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Spokane, Washington  Est. May 19, 1883

Spin Control: Primary turnout strong in Eastern Washington

Cathy McMorris Rodgers prepares to give a speech after receiving the news that she took the edge over Lisa Brown for Fifth House District in the Washington state primary election during the Spokane County Republican Party's election night party, Tuesday, Aug. 7, 2018, in Spokane, Wash. (Libby Kamrowski / The Spokesman-Review)

OLYMPIA – With the primary ballots almost all counted and the general election ballot generally set, it may be time to pause and give a pat on the back to Washington residents who exercised their right to vote in greater numbers than some previous primaries.

Heck, they voted in greater numbers than last year’s general election, which admittedly was something of a low-water mark for state turnout.

Statewide turnout stands at 40.6 percent, higher than the 2014 primary. Some people will want to attribute that to the decision by the state to cover return postage on ballots. We’ll be able to test that hypothesis in coming weeks, as the counties report the number of ballots that came in by mail versus those that were put in drop boxes, and compare those to previous elections. After all, if the mail-in ballot ratio is up and the drop-box ballot ratio is down, we might not have gained much.

But even before those numbers are available, there’s an early indicator that a much more basic reason may exist for the higher turnout: good – as in competitive – political races that interest more voters, and prompt them to mark those ballots and turn them in.

The clearest example of that may be in Eastern Washington, where as even casual readers might recall, there’s a pretty good race for the 5th Congressional District seat between Republican incumbent Cathy McMorris Rodgers and Democratic challenger Lisa Brown.

The turnout in nearly all counties in the 5th is noticeably higher than the state as a whole. It would be tempting, for purposes of bragging rights among the reporters who represent West Side news interests, to say that folks in the 5th are just more cognizant of their civic duty than people in other parts of the state. While the 5th does typically run a few percentage points ahead of state averages, this year most are above that:

    Spokane County, which is 70 percent of the electorate, is at 46 percent.

    Garfield County is at 66 percent. Ferry County at 56 percent. Columbia County at 55 percent. Lincoln and Pend Oreille counties at 54 percent. Stevens County at 51 percent. Walla Walla County at 47 percent and Whitman County at 46 percent. Only Asotin County trails the state average, and at that by just a smidge, at 40.3 percent.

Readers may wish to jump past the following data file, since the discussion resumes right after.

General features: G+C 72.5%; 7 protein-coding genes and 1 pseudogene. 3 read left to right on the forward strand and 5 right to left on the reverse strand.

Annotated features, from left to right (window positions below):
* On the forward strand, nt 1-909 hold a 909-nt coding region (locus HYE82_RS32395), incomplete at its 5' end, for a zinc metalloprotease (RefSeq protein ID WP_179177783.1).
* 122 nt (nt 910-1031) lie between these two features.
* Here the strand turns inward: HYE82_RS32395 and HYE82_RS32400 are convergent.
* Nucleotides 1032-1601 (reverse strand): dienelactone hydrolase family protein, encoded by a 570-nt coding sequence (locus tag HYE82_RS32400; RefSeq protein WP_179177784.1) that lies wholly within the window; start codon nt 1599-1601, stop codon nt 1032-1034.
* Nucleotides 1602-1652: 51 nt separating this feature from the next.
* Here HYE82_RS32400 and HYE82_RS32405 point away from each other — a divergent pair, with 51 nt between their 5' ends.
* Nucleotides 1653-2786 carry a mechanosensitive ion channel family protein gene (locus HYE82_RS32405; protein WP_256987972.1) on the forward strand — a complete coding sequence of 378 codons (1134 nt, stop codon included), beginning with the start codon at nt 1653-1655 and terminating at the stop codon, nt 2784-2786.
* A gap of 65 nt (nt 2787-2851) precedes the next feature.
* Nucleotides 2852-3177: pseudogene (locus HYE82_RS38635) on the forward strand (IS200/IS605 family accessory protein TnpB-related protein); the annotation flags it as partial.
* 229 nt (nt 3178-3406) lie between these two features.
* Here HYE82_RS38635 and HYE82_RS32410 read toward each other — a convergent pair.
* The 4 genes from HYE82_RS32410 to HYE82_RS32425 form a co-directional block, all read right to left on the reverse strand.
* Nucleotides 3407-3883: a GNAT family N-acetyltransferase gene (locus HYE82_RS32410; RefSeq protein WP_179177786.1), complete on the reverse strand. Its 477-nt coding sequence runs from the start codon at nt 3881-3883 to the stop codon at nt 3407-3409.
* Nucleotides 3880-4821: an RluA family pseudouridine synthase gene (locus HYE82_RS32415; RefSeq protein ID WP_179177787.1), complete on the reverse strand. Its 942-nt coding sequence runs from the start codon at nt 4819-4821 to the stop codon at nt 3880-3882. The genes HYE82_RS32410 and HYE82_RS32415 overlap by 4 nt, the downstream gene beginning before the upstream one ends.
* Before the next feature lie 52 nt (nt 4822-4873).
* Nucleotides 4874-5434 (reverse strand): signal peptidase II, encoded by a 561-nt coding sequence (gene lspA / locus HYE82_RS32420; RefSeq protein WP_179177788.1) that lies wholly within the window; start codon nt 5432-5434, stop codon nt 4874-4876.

Adams, Okanogan, Franklin, Benton and Yakima counties, Eastern Washington counties in the 4th Congressional District where Republican incumbent Dan Newhouse appears to have an easy re-election run, all have turnouts in the 30s. Thurston County, which has a big chunk of the 10th Congressional District where Democratic incumbent Denny Heck also is expected to win re-election, is coming in at just over 38 percent.

Individual county or legislative races might drive local turnout up, but congressional districts may offer the best vehicle for comparing portions of the state to the whole.

Mr. Postman …

While the upside of mail-in ballots is the convenience of being able to vote at home and just send it in, there’s a downside we try to remind voters about: They have to be postmarked by Election Day.

Even though the state paid for postage, voters still had to get them in on time.

In Spokane County, 1,058 voters didn’t. Their envelopes arrived in the mail postmarked Wednesday or later.

Elections Manager Mike McLaughlin said it’s not possible to tell why they were postmarked late. Were they clipped to the home mailbox on Tuesday afternoon, which would make it unlikely they’d be processed at the local post office before Wednesday? Were they dropped in a blue mailbox after that day’s pickup? Were some voters unclear what day it was, which seems possible considering about 200 arrived after Thursday?

Could be some of each. But based on the number of ballots overall, McLaughlin said that’s not an unreasonable number of late-postmarked ballots for a primary.

In the 2014 primary, there were 652 late ballots, but only about 100,000 people voted. The county received about 143,000 ballots this primary, so it’s not far out of line.

Compared to the 2016 presidential election, when only 274 ballots came in with a late postmark, it seems like quite an increase. But presidential elections are a special situation, McLaughlin said.

“Everyone wants to get their vote in early” in the presidential race, he said.

Early v. late

If anyone was surprised that the late vote count trended Republican in Spokane County, they were probably forgetting their local electoral history. Four of the five legislative districts wholly or partially in the county generally vote Republican, and only one – central Spokane’s 3rd District – is reliably Democrat.

That’s been true since the days when most of us voted at the polls, and a small percentage voted absentee. Going to all-mail ballots mitigated that a bit, but didn’t wipe it out. The late GOP surge was particularly noticeable in the 6th District and that, too, has been true for years. Democrats who finished only a percentage point or two ahead on Election Night were warned not to celebrate too heartily, and Republicans not to concede too quickly, because those results regularly turned around.